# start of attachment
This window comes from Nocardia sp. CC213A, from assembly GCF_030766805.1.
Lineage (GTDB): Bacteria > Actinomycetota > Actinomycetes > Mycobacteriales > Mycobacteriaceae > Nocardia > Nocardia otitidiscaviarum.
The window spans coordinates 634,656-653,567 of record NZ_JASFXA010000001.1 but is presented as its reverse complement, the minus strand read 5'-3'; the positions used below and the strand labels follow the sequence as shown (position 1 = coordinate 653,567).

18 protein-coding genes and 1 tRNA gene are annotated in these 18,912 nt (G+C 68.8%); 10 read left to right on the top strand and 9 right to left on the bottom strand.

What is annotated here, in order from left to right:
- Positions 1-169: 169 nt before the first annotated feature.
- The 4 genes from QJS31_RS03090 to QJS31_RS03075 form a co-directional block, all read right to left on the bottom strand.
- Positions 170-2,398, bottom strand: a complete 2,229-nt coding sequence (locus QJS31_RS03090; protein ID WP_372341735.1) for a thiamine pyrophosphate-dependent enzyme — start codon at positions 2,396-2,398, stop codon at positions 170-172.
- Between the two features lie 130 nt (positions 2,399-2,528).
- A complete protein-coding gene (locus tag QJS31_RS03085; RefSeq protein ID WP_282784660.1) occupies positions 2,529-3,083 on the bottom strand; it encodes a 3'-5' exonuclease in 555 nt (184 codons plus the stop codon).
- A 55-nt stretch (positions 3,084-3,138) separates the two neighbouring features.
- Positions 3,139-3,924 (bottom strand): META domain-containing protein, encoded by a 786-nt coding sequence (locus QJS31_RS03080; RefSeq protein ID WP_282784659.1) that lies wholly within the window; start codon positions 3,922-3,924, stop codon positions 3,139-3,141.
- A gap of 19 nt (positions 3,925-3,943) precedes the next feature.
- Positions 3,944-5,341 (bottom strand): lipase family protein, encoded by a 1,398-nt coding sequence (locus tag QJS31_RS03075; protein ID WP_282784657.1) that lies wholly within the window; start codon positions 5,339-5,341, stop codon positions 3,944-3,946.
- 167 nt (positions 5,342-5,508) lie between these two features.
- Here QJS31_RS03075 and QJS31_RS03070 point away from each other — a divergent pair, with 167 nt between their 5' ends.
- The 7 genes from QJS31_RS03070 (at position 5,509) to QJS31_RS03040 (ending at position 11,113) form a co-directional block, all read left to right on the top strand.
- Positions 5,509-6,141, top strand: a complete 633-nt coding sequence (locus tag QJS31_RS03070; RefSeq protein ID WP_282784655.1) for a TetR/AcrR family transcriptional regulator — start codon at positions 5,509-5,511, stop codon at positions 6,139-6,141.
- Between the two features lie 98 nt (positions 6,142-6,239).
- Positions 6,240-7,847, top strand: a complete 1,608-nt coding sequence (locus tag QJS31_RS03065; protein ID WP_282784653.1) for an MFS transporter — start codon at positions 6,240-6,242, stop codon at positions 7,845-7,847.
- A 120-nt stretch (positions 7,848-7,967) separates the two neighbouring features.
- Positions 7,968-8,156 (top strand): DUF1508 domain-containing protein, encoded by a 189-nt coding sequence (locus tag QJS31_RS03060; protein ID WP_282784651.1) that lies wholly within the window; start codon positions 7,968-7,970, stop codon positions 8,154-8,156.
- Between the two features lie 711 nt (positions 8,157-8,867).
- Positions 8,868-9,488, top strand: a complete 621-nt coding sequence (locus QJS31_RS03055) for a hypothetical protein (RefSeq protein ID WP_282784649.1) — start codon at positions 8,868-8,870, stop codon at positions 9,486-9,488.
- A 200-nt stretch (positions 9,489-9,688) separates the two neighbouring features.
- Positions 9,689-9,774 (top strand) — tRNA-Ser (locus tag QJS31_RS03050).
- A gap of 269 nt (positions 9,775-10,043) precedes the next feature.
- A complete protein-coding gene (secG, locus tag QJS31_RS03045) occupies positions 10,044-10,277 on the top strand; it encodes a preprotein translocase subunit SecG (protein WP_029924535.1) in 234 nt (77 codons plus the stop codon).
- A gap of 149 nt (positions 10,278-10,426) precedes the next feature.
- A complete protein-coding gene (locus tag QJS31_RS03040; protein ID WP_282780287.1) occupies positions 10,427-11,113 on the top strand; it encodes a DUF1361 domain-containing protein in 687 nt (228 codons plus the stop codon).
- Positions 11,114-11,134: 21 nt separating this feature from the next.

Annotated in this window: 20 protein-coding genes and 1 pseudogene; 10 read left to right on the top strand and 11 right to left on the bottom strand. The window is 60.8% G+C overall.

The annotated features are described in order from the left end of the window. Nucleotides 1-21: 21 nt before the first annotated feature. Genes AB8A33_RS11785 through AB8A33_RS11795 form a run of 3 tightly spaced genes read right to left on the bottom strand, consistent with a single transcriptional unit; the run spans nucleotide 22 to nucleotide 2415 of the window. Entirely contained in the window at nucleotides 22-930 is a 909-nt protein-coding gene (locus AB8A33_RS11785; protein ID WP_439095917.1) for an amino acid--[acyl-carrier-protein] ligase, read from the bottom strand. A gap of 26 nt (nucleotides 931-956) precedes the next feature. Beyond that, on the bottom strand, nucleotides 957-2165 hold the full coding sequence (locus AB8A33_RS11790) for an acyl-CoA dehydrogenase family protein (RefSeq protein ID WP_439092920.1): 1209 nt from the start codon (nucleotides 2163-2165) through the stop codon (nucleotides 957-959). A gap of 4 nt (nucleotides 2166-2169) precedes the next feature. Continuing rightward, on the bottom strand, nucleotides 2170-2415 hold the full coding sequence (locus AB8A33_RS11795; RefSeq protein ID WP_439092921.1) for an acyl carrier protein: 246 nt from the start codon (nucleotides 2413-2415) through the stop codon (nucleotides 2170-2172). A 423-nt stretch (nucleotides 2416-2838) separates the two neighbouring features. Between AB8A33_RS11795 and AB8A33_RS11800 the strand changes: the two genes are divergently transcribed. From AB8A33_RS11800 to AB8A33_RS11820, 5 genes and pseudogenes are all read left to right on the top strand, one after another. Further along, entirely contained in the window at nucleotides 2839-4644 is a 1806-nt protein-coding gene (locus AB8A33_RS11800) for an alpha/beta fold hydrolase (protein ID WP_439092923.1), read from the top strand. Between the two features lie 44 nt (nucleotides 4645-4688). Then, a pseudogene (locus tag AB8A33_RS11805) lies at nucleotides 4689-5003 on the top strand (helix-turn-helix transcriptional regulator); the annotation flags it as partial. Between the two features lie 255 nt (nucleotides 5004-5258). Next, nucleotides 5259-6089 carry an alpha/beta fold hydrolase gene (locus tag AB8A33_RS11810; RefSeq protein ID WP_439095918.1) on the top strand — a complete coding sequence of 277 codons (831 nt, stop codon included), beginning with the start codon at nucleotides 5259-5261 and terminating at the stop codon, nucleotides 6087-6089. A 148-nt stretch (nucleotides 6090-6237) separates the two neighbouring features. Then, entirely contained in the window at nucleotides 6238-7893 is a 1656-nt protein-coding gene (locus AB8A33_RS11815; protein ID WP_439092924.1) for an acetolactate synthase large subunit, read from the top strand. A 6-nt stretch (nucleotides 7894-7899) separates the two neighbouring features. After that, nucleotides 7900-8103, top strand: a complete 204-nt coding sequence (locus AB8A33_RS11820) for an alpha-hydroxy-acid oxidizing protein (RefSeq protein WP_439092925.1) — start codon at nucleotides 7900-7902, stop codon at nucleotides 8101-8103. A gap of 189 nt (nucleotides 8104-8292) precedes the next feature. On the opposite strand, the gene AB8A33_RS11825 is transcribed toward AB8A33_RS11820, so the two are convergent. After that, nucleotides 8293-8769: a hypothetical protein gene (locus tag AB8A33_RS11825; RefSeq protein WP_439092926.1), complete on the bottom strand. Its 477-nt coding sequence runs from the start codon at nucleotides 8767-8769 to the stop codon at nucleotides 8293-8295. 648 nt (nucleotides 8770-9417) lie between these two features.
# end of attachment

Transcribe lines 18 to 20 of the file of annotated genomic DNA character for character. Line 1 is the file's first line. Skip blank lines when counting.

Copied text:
- Positions 5,509-6,141, top strand: a complete 633-nt coding sequence (locus tag QJS31_RS03070; RefSeq protein ID WP_282784655.1) for a TetR/AcrR family transcriptional regulator — start codon at positions 5,509-5,511, stop codon at positions 6,139-6,141.
- Between the two features lie 98 nt (positions 6,142-6,239).
- Positions 6,240-7,847, top strand: a complete 1,608-nt coding sequence (locus tag QJS31_RS03065; protein ID WP_282784653.1) for an MFS transporter — start codon at positions 6,240-6,242, stop codon at positions 7,845-7,847.